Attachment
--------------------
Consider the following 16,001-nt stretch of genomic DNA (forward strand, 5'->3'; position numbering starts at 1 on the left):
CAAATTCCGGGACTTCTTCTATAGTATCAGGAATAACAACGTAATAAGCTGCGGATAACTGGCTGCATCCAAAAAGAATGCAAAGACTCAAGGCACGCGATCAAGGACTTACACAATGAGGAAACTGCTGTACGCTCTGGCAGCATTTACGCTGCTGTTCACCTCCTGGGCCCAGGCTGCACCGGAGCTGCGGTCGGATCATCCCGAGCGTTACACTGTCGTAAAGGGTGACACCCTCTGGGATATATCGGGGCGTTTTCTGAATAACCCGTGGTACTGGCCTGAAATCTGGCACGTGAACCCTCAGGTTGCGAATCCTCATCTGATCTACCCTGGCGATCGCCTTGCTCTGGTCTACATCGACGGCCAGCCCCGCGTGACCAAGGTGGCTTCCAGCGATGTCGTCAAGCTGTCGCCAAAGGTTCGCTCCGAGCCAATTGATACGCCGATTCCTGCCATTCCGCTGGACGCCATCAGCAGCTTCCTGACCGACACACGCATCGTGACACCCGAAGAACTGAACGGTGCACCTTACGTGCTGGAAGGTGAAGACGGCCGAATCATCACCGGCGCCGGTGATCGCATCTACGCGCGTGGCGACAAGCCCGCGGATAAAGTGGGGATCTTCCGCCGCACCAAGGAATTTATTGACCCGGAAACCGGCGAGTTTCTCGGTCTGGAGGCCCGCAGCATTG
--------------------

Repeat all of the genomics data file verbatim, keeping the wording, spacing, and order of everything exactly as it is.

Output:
Consider the following 16,001-nt stretch of genomic DNA (forward strand, 5'->3'; position numbering starts at 1 on the left):
CAAATTCCGGGACTTCTTCTATAGTATCAGGAATAACAACGTAATAAGCTGCGGATAACTGGCTGCATCCAAAAAGAATGCAAAGACTCAAGGCACGCGATCAAGGACTTACACAATGAGGAAACTGCTGTACGCTCTGGCAGCATTTACGCTGCTGTTCACCTCCTGGGCCCAGGCTGCACCGGAGCTGCGGTCGGATCATCCCGAGCGTTACACTGTCGTAAAGGGTGACACCCTCTGGGATATATCGGGGCGTTTTCTGAATAACCCGTGGTACTGGCCTGAAATCTGGCACGTGAACCCTCAGGTTGCGAATCCTCATCTGATCTACCCTGGCGATCGCCTTGCTCTGGTCTACATCGACGGCCAGCCCCGCGTGACCAAGGTGGCTTCCAGCGATGTCGTCAAGCTGTCGCCAAAGGTTCGCTCCGAGCCAATTGATACGCCGATTCCTGCCATTCCGCTGGACGCCATCAGCAGCTTCCTGACCGACACACGCATCGTGACACCCGAAGAACTGAACGGTGCACCTTACGTGCTGGAAGGTGAAGACGGCCGAATCATCACCGGCGCCGGTGATCGCATCTACGCGCGTGGCGACAAGCCCGCGGATAAAGTGGGGATCTTCCGCCGCACCAAGGAATTTATTGACCCGGAAACCGGCGAGTTTCTCGGTCTGGAGGCCCGCAGCATTG